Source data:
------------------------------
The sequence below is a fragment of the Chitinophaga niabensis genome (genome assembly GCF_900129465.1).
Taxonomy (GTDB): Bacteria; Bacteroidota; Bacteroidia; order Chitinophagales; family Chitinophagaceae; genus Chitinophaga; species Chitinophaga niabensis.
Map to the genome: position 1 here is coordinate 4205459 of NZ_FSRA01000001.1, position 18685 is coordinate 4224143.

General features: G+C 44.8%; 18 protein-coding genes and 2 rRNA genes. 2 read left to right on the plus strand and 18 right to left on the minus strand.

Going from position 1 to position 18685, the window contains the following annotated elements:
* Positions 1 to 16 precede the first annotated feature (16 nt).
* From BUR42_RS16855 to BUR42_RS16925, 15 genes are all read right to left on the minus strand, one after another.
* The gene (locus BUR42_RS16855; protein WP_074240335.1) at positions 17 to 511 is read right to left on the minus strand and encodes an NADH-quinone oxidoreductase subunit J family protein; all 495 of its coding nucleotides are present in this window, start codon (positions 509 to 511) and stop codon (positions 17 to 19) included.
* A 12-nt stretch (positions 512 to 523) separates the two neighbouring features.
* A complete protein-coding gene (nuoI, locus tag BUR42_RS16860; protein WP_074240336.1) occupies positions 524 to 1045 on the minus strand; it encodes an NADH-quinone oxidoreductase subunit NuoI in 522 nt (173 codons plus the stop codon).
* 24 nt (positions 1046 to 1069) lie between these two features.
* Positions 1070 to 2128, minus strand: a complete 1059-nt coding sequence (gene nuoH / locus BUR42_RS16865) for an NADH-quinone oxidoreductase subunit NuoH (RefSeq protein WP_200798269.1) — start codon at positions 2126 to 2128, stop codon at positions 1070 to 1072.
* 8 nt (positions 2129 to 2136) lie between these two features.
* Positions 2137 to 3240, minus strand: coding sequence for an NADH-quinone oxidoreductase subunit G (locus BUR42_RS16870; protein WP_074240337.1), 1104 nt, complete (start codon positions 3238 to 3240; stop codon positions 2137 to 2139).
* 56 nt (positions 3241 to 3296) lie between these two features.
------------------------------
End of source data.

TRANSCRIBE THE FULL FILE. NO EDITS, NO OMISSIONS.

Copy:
The sequence below is a fragment of the Chitinophaga niabensis genome (genome assembly GCF_900129465.1).
Taxonomy (GTDB): Bacteria; Bacteroidota; Bacteroidia; order Chitinophagales; family Chitinophagaceae; genus Chitinophaga; species Chitinophaga niabensis.
Map to the genome: position 1 here is coordinate 4205459 of NZ_FSRA01000001.1, position 18685 is coordinate 4224143.

General features: G+C 44.8%; 18 protein-coding genes and 2 rRNA genes. 2 read left to right on the plus strand and 18 right to left on the minus strand.

Going from position 1 to position 18685, the window contains the following annotated elements:
* Positions 1 to 16 precede the first annotated feature (16 nt).
* From BUR42_RS16855 to BUR42_RS16925, 15 genes are all read right to left on the minus strand, one after another.
* The gene (locus BUR42_RS16855; protein WP_074240335.1) at positions 17 to 511 is read right to left on the minus strand and encodes an NADH-quinone oxidoreductase subunit J family protein; all 495 of its coding nucleotides are present in this window, start codon (positions 509 to 511) and stop codon (positions 17 to 19) included.
* A 12-nt stretch (positions 512 to 523) separates the two neighbouring features.
* A complete protein-coding gene (nuoI, locus tag BUR42_RS16860; protein WP_074240336.1) occupies positions 524 to 1045 on the minus strand; it encodes an NADH-quinone oxidoreductase subunit NuoI in 522 nt (173 codons plus the stop codon).
* 24 nt (positions 1046 to 1069) lie between these two features.
* Positions 1070 to 2128, minus strand: a complete 1059-nt coding sequence (gene nuoH / locus BUR42_RS16865) for an NADH-quinone oxidoreductase subunit NuoH (RefSeq protein WP_200798269.1) — start codon at positions 2126 to 2128, stop codon at positions 1070 to 1072.
* 8 nt (positions 2129 to 2136) lie between these two features.
* Positions 2137 to 3240, minus strand: coding sequence for an NADH-quinone oxidoreductase subunit G (locus BUR42_RS16870; protein WP_074240337.1), 1104 nt, complete (start codon positions 3238 to 3240; stop codon positions 2137 to 2139).
* 56 nt (positions 3241 to 3296) lie between these two features.